The author of the Epistle has several things to say about this Christian walk of faith. First of all he says it is a race. Have you ever felt that life is one, long obstacle course? Or that your life goes from one crisis to the next? Or that the when of “when things finally settle down” never comes. The author to the Hebrews would acknowledge that life is an obstacle course and a battle. He says that the Christian life is a race. There is a race set before that we must run. Of course, there are different ways to approach this race, this obstacle course, and they are not all necessarily Christian. A friend reflected recently that there are two prevailing attitudes to life: one says that life is a prison; the other says that life is a classroom. If life is a prison, there are a variety of ways to cope with this reality. Some choose the route of escapism. Extreme forms of religiosity often are forms of escapism—we're biding our time for heaven and the life here and now has little or no significance. This is often just a method of avoidance in order not to face the painful, the awkward or the uncomfortable. Another reaction to the attitude that life is a prison is simply to try to make the prison more comfortable. People who take this path say that life is hard, so I am going to enjoy myself as much as I can in this dreadful place. My highest good will be pleasure, and it doesn't matter whom I hurt along the way. We've all known people who possess overwhelming material abundance and who are also quite miserable. We have all known others who went on a heedless pursuit of pleasure, only to end up miserable and alone. The ornaments of prison life don't change the fact that it is a prison. A third way of coping with life if it is a prison is intoxication. Alcohol, drugs, and even entertainment can all be used to drown ourselves in a sea of temporary forgetfulness. Maybe for a moment we will forget that we are in this prison. From this description it is apparent how many people—including ourselves at times—treat life as if it were a prison. The methods of escapism, materialism, and intoxication are generally pretty ineffective, especially as long term strategies. But there is this other attitude I mentioned, and I think it is the true Christian attitude to life. It says that life is a classroom, where God is shaping us and training us so that we might become more like him in our character. The Bible says that we are to be transformed into the image of God's Son, our Lord Jesus. The trials, tribulations, and crises of life are the means which God uses to bring about this transformation. Those trials are not the execution of punishment for us prisoners but the loving instruction and discipline of a heavenly Father for his children. The problem for many Christians is that they say they will start living into the Christian faith when life is easy or when they have the time. This is entirely the wrong mind-set. Our faith is most potent and living in the midst of life's dynamics. What we need to learn is how to live as Christians within the circumstances that we have been given rather than with the circumstances as we'd like them to be. An older friend in Albuquerque who is a widow often used to tell me that she would not mind dying, but that because she was still living, it was because God still had some more work to do on her. This attitude of acceptance of what life is rather than what we want it to be is precisely how we are called to live. The fruit of such an attitude is joy and gratitude. Life, my friends, is not a prison but a classroom.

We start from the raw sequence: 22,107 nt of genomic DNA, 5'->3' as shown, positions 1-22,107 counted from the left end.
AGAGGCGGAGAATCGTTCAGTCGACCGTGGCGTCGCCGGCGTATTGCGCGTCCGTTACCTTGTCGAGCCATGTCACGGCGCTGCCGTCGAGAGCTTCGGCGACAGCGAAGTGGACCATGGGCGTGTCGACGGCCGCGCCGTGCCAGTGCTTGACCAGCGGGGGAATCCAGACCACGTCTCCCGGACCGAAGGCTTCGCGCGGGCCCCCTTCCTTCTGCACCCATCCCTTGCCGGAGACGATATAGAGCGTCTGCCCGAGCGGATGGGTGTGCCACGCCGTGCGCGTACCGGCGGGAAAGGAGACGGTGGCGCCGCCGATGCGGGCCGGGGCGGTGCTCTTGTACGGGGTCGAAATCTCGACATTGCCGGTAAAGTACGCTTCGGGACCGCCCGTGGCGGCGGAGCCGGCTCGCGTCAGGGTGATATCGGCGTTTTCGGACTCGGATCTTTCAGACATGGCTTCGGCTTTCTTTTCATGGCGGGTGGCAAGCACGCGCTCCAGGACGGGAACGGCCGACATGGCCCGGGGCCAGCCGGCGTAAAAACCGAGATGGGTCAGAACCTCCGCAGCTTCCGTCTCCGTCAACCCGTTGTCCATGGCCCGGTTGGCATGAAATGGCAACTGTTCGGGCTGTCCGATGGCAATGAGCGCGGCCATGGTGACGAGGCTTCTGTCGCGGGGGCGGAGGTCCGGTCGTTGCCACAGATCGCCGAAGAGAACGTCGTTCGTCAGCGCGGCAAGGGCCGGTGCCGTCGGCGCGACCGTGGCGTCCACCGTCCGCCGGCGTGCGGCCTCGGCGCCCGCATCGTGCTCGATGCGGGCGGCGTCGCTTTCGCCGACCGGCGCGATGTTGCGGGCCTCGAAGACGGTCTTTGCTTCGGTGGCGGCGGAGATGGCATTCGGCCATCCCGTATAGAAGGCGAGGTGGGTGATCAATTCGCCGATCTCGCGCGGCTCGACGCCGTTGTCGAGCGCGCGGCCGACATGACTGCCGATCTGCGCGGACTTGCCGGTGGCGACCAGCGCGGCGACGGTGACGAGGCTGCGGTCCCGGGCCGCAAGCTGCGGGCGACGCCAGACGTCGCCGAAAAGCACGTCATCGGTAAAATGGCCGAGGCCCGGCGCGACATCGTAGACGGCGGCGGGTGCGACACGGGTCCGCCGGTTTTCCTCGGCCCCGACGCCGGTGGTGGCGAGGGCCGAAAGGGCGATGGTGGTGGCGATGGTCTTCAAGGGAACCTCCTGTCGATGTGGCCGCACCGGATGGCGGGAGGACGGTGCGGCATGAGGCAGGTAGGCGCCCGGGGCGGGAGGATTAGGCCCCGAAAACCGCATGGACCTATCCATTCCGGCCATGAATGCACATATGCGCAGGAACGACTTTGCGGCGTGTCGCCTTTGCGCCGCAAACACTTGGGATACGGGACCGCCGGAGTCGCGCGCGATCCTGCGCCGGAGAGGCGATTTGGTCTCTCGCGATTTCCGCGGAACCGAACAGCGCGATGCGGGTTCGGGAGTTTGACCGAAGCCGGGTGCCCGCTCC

Of course, we do not have the power of ourselves to run this race, or to run it in the way I am describing. Only God can give us the strength and endurance to finish this course. It means, as the epistle lesson indicates, we have to let go of the sin that is killing us, the sin, that as our authors writes, so easily besets us. Most importantly we have to look unto Jesus, “the author and finisher of our faith”. He is the beginning and end of our faith walk, and by his grace that we can live this life of faith. Many Christians understand what it means for Jesus to be the author of their faith, particularly if someone feels that he has been delivered from some addiction, some catastrophe or even from himself. But all too often the Christian attitude is, “Thanks God, I'll talk it from here.” Such Christians act as if our ongoing sanctification were a result purely of our effort. Such thinking is reflected in the theologically preposterous, popular country song “Me and God.” I'm sorry, you and God are not a team. Such thinking also produces silly slogans such as Jesus is my co-pilot. Only the most deluded of survivors would say that the helicopter pilot who rescued him from drowning is his co-pilot. According to the Epistle, Jesus is the author and finisher of our faith. He has gone the way of the cross. In other words, he knows the trials and tribulations of life, and in the midst of them gave himself wholly to his Father. It is the model for our own lives of faith in which we give ourselves to God in the midst of the storms of life. The truth is we don't get to see around the next corner in life. Usually our ability to predict these turns is middling at best. As Christians, we are called to keep on moving, keep on running the race, not worrying about what is around that next corner, knowing that there will be trials and troubles, but that we will have grace to live through them. This is the faith that Bonnie and I are trying to live into as we move to New Jersey and I take this new call to ministry. Like marriage, children or anything else in life, we can't really predict what it will be like, but as we trust in faith, we know that whatever troubles or difficulties come, God will lead us, he will instruction and shape us in this divine classroom of life. For all these things we can be joyful and grateful, just as we have been blessed to be here at All Souls.

Our last hymn this morning is a famous one: Martin Luther's A Mighty Fortress is our God. One of my favorite verses is the third one which speaks of the difficulties and trials of this life, this race that we are exhorted to run. The verse reads, And though this world, with devils filled, should threaten to undo us, We will not fear, for God hath willed His truth to triumph through us: The Prince of Darkness grim, we tremble not for him; His rage we can endure, for lo, his doom is sure, One little word shall fell him.” That word, of course, is the mighty name of Jesus. He it is who is the author and finisher of our faith. It is to him and to the word of his grace that I commend you, my brothers and sisters, both for this life and the life to come.